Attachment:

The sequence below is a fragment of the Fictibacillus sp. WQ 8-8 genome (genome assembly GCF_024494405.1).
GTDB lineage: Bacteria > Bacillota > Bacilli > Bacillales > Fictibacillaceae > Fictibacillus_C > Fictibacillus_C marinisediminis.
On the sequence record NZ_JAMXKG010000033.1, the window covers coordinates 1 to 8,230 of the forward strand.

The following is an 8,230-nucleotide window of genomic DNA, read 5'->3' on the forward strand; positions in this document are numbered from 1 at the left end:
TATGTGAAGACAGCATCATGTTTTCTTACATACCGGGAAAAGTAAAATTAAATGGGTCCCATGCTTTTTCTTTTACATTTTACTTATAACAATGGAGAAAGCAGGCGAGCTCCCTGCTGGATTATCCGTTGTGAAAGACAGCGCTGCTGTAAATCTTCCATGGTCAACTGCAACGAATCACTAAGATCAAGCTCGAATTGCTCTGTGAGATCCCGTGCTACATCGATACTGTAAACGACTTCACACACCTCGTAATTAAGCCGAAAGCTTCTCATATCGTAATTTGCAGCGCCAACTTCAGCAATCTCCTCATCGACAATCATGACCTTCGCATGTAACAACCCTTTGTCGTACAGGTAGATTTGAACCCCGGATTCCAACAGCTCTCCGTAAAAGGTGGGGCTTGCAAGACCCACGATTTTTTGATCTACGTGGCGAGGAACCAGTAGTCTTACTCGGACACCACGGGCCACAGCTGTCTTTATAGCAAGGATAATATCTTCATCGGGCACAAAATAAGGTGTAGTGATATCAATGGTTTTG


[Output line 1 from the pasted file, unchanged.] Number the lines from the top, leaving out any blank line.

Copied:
The sequence below is a fragment of the Fictibacillus sp. WQ 8-8 genome (genome assembly GCF_024494405.1).